I had the answer to God "meaning evil" when I saw that a person is a person only because he is free. Therefore, when God created persons in His own image, they could be persons only by being free, as He is free. And as we have seen manifested in the history of our human family, that had to include our freedom to eat the fruit of the forbidden tree, which in turn had to include its tragic consequences, the sorrows that God in His faithful love told Adam and Eve would come to them. So in creating persons like Himself, who would be free to manage His universe, they must be free and responsible. He could do no other, or they would not have been persons. As freedom involves the necessity of making choices, He therefore created them with the possibility of choosing the opposite to Himself, the evil–and they did. In that sense, therefore, God created evil, because, as we have seen, there cannot be consciousness without opposites.
It does not mean that God is the doer of that evil. As Paul said, "God forbid!" (Rom. 9:14). And James said, "God cannot be tempted with evil, neither tempteth He any man" (1:13). God does not sin; nor is He responsible when we sin. He created freedom, and it is in freedom that there must be this possibility of the alternative choice, and thus in that sense alone He created evil. Satan himself was God’s created being, of the highest order. In his freedom he rebelled, and founded the kingdom of darkness of which he is the god. But he is still forever God’s Satan, and God deliberately used Satan, for instance, to bring Job to the final end of himself (as He uses him in all our lives!). And that is one of the great recorded evidences in the Bible that God is manipulating Satan, not Satan God (Job 1:8 and 2:3). Stretch this out, and (without excusing Satan for his evil designs) we find in all human history we can boldly call Satan "God’s convenient agent." We have already sought to make plain that if Satan had not first been free to take us the wrong way, we would never now be safely settled in the right way through Christ. Watch carefully, and see God continually using evil for good purposes: "meaning" the evil as the product of our freedom, but using it for His overcoming grace.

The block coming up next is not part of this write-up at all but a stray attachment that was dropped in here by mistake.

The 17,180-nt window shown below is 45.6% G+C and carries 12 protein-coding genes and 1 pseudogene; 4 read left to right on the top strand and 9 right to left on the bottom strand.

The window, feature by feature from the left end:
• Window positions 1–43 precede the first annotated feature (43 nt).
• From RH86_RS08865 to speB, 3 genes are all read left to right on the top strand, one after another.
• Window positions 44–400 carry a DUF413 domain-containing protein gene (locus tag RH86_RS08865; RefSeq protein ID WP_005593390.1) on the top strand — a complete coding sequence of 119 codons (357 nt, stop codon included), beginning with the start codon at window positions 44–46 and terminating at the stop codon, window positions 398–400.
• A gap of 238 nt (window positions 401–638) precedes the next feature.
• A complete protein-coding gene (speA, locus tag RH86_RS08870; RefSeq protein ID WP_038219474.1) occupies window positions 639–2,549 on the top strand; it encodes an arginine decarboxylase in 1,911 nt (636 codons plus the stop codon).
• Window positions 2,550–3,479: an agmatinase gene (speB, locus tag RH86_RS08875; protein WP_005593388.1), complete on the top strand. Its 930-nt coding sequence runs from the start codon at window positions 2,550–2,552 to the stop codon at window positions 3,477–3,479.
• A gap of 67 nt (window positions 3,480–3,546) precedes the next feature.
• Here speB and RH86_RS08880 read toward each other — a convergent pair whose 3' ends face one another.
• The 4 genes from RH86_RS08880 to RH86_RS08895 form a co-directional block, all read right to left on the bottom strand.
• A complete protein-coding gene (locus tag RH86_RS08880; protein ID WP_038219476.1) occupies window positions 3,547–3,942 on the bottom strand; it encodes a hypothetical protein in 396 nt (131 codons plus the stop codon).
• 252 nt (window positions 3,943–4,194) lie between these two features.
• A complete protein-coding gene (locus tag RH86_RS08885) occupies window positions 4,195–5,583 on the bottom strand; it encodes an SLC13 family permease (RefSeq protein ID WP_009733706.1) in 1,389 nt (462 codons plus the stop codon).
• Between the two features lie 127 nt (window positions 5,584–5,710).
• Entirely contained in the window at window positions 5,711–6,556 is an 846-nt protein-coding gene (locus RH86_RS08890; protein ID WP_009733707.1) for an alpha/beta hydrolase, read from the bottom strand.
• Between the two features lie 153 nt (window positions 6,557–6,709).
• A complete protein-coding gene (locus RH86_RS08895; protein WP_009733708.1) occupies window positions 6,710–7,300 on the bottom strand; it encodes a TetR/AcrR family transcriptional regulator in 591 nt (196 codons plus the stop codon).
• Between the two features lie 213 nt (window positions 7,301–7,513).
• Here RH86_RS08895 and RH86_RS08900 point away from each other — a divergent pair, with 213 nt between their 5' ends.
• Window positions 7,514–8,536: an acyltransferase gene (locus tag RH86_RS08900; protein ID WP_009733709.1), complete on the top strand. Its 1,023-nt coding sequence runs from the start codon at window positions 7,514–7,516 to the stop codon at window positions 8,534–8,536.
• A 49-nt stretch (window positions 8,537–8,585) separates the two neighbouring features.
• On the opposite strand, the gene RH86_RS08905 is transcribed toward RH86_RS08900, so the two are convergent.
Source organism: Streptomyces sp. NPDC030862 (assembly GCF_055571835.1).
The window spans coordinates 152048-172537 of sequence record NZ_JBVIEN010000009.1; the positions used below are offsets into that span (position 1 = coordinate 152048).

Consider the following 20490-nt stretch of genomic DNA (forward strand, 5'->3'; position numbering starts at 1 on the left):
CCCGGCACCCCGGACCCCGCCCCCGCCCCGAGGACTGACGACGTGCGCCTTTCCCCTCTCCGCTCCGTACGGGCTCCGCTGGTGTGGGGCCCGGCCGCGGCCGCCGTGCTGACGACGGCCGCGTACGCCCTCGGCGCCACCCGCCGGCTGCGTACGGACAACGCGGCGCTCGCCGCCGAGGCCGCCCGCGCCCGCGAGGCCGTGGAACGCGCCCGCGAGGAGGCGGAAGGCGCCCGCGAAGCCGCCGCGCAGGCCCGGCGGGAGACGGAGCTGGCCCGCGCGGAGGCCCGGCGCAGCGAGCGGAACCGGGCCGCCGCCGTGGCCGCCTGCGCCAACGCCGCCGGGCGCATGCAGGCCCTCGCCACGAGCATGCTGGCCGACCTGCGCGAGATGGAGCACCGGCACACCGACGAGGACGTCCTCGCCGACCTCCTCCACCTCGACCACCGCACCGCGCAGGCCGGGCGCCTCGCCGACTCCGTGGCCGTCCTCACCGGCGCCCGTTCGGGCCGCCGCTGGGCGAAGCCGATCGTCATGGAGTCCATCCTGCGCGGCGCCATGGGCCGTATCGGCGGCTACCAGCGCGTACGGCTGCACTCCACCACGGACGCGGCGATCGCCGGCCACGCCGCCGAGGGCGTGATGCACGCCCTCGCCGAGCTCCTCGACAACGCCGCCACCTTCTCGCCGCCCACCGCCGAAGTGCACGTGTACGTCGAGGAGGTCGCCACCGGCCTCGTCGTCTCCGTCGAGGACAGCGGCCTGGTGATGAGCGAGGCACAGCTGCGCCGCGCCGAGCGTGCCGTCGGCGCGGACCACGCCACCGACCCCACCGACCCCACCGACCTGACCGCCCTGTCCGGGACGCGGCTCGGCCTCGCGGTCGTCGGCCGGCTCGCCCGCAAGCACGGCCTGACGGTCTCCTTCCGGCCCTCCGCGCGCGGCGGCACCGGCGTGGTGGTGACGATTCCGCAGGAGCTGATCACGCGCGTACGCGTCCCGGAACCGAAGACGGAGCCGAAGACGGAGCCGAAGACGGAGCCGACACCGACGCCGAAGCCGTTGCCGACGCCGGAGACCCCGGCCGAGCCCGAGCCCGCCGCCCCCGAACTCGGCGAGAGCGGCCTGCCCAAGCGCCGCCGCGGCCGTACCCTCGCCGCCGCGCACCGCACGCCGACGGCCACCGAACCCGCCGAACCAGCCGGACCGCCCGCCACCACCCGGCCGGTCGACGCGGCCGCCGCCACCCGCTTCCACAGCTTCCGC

In that sense, then, the Bible says that God "intends" the consequences of evil, whether referring to its corruptions within our personal lives or to all its horrors of disease, disasters, death, cruelties, "man’s inhumanity to man." To think that God is taking pleasure in these things, however, is utterly untrue. We know that our fallen, evil condition so pierced His heart that, to redeem us from it, He came in the person of His Son to be perfected in suffering, right up to "tasting death for every man."
But it is necessary that we do recognize that, in another sense, He does "mean" evil in all its tragedy, and understand why He means it. Only by that recognition can we be firm and strong–and praising!–when the storms of evil are blowing around us. If, when distressing conditions hit us or our neighbors, we only can say that God "permits it," we seem to imply a weakness in God as if He is sorry about such things but can’t help it. However, an element of disturbing incongruity keeps us from ever picturing God as sitting back and leaving the devil free to do his damndest.
So what is the result? When we have these solid grounds for knowing there is no other way except that we humans must reap our share of the sorrows of life, and that God purposes exactly what has come to us, we then can accept these trials in a totally opposite way–as all joy, instead of all horror. For we know this is the negative background for His great design of perfect love. All is perfect, and He is working out everything "after the counsel of His own will." It is always "the good pleasure of His goodness." And if good and enjoyable to Him, we know it is good and enjoyable to us.